certain positions. At the very least, you must have a president, secretary and
    treasurer.
  • Set a date for the meeting, and get this information to
    as many parents as possible. This is why you want to have a communications
    committee, which can determine the best channels for communicating to as many
    people as possible. We announced our first meeting in the local paper, via
    flyers and emails to the schools, and via email to local special needs parenting
    groups.
  • At the organization meeting, follow parliamentary procedure. The
    original committee chair should call the meeting to order and state that the
    reason for the meeting is to organize a new PTA. Then a motion to start a new
    PTA is made and a vote is taken. If the motion passes (and we’re sure it will) a
    break in the meeting is taken and those present at the meeting join the
    PTA.
  • After the break, the newly formed PTA elects officers.
  • The
    new PTA president takes over the meeting, presents the bylaws, and has the
    association vote on adopting them.
  • The new president may then add other
    items to the agenda.
  • When the meeting is over, the new president needs
    to sign a few papers which make official the new charter.

When the paperwork is complete the state representative who guided you
through the process will call the State PTA to get the official Employee
Identification number (EIN) so the new PTA can open a bank account and begin the
actual work of the PTA — making a difference for your local special needs
community.

At every SEPTAR association meeting, we have parents
lingering, talking, conspiring, connecting – taking part in a community that
understands them and their kids, and wants to support them fully. With a little
organized structure, our PTA provides resources, camaraderie, and the
opportunity to come together as one community.

Please keep in mind that PTAs are non-profits, which must meet certain criteria to maintain
their non-profit status — so please check with your State PTA before randomly
filing taxes and signing checks!

  1. Dadvocate
    November 10, 2010 at 3:28 pm

    This sounds like a great model. Congratulations. Have you considered expanding to include families with high school age children?

  2. Cookies Mom
    November 10, 2010 at 3:42 pm

    A support-group could have filled this function. By forming a separate PTA, you are allowing the regular PTA to continue to ignore special needs and making our kids look like they need all kinds of “separate” services-this is just plain wrong!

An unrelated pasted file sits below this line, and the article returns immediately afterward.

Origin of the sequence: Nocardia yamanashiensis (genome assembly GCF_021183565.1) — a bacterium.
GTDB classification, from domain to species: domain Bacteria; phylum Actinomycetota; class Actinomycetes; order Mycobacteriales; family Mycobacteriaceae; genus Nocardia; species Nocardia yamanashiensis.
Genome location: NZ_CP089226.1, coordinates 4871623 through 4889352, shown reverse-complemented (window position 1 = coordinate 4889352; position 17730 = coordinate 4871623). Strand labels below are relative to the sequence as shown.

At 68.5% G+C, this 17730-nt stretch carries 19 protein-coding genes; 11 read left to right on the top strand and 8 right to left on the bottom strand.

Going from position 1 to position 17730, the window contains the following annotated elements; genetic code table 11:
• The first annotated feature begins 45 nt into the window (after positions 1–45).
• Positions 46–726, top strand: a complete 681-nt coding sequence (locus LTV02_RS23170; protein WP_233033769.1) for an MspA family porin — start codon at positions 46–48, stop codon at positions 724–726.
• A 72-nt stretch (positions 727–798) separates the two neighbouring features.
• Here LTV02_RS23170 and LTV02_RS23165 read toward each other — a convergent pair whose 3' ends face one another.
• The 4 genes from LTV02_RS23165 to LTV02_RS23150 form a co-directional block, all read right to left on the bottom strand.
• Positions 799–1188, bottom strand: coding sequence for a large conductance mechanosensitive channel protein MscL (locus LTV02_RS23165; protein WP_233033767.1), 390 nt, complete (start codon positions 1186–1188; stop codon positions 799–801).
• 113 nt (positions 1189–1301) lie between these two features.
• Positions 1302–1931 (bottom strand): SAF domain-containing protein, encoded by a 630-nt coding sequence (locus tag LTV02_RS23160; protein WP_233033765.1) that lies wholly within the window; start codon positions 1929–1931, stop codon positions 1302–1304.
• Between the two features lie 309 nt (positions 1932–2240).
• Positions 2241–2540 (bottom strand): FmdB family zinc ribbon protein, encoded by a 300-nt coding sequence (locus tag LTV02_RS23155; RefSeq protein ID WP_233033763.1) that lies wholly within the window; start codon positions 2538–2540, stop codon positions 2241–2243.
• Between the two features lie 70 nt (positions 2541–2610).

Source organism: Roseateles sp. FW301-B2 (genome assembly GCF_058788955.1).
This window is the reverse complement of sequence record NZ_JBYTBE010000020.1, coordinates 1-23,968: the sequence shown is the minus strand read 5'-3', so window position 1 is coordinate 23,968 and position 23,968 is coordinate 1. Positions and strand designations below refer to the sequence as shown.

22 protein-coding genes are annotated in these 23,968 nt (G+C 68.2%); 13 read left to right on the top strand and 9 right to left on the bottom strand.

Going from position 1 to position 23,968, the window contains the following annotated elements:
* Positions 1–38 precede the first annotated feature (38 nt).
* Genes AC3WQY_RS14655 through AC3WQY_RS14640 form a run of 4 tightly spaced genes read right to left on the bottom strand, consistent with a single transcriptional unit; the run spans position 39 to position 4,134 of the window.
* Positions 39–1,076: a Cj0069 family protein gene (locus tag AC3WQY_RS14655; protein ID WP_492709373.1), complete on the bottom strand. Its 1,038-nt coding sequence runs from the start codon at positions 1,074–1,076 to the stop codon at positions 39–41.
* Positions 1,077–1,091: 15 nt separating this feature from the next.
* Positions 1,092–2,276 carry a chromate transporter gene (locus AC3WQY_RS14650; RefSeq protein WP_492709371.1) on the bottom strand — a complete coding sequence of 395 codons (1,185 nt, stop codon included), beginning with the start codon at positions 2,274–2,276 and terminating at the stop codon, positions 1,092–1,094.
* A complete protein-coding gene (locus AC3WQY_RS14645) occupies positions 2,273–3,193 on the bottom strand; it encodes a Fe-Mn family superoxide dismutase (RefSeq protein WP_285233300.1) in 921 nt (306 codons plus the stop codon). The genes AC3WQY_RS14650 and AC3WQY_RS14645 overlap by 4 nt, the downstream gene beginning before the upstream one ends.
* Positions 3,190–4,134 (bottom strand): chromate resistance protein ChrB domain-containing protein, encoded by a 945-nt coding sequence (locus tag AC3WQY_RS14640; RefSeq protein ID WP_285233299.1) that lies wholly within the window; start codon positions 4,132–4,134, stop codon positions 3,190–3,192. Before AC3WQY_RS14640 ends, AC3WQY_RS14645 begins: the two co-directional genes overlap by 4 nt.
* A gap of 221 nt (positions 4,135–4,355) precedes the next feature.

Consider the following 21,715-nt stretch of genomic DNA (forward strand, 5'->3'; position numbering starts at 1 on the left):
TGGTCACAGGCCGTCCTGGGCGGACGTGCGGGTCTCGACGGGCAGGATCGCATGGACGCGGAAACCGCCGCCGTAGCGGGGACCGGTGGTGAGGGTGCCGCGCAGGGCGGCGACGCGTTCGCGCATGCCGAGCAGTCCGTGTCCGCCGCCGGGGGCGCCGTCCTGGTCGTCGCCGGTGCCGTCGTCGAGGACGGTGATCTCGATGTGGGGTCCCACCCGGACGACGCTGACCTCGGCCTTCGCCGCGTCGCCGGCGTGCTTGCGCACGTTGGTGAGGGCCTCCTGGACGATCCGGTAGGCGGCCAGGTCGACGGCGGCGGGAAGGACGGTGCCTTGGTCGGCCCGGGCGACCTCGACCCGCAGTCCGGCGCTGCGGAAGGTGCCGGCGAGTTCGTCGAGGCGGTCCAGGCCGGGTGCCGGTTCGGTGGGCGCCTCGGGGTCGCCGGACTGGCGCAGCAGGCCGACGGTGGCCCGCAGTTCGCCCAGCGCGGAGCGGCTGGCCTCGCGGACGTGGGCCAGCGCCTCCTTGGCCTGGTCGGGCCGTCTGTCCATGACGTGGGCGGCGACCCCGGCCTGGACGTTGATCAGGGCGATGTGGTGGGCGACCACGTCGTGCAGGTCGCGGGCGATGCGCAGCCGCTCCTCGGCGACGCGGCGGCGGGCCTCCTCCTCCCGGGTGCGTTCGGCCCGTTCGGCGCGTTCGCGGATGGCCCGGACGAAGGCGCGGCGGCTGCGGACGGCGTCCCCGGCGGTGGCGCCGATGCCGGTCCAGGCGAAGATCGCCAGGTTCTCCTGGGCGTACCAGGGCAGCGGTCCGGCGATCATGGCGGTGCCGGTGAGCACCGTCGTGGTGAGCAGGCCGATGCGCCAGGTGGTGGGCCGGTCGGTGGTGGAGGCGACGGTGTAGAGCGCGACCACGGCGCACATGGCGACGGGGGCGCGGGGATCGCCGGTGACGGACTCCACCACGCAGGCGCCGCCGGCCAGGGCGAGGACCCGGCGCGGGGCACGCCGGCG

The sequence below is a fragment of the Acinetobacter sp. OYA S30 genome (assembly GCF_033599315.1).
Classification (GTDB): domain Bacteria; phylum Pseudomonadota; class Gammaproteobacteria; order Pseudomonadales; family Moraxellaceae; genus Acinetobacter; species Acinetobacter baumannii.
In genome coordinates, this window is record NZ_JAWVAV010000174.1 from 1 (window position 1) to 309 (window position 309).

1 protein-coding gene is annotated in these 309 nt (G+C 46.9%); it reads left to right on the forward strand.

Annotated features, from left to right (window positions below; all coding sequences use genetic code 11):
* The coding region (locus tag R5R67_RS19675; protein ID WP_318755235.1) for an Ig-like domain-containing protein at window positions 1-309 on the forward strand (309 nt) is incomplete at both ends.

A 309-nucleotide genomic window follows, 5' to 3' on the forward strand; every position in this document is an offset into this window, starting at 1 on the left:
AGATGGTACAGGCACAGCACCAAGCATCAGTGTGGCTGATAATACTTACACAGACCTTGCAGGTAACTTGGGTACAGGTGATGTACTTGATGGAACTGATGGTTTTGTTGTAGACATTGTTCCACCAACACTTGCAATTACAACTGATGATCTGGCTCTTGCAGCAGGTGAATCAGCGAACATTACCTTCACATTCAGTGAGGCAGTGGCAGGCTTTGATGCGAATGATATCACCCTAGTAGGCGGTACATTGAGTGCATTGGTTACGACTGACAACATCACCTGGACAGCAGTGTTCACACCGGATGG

3. November 11, 2010 at 8:20 am

    I find this to be so important for parents who have a child in special education. Parents need to work together in order to make sure their children are receiving their educational rights. Through SEPTA parents form alliances and with numbers comes results when you need help for your child. This also provides a support group for parents and that is very important, because parents need to know that they are not in this alone.

    http://www.skillfulsquad.net
    http://www.skillfulsquad.blogspot.com

  4. November 13, 2010 at 11:02 am

    Dadvocate, we have a committee actively exploring high school options. They hosted a High School Information Night just this past week, with speakers from all of the local high schools.

    Cookies Mom, Our SEPTA is district wide, because our school district has 17 schools — creating a SEPTA at each school would dilute our effectiveness. We also attend district PTA round tables, regional meetings, and state conventions — we are very visible.

    Most of our kids are in inclusion settings and on integrated campuses, so inclusion and awareness are active campaigns. Our Drawn Together art program has been bringing together kids from typical and special ed classes for three years, and we are currently working on holding screenings of Including Samuel: http://www.includingsamuel.com/home.aspx to reach even more kids. In addition, district parent & professional Diane Levinthal has also been holiding talks in the classroom to increase awareness and open discussions among the kids themselves (and this is something any parent could do): http://thinkingautismguide.blogspot.com/2010/06/inclusion-make-it-open-classroom.html

    Skillful Squad Seraphs: Right on.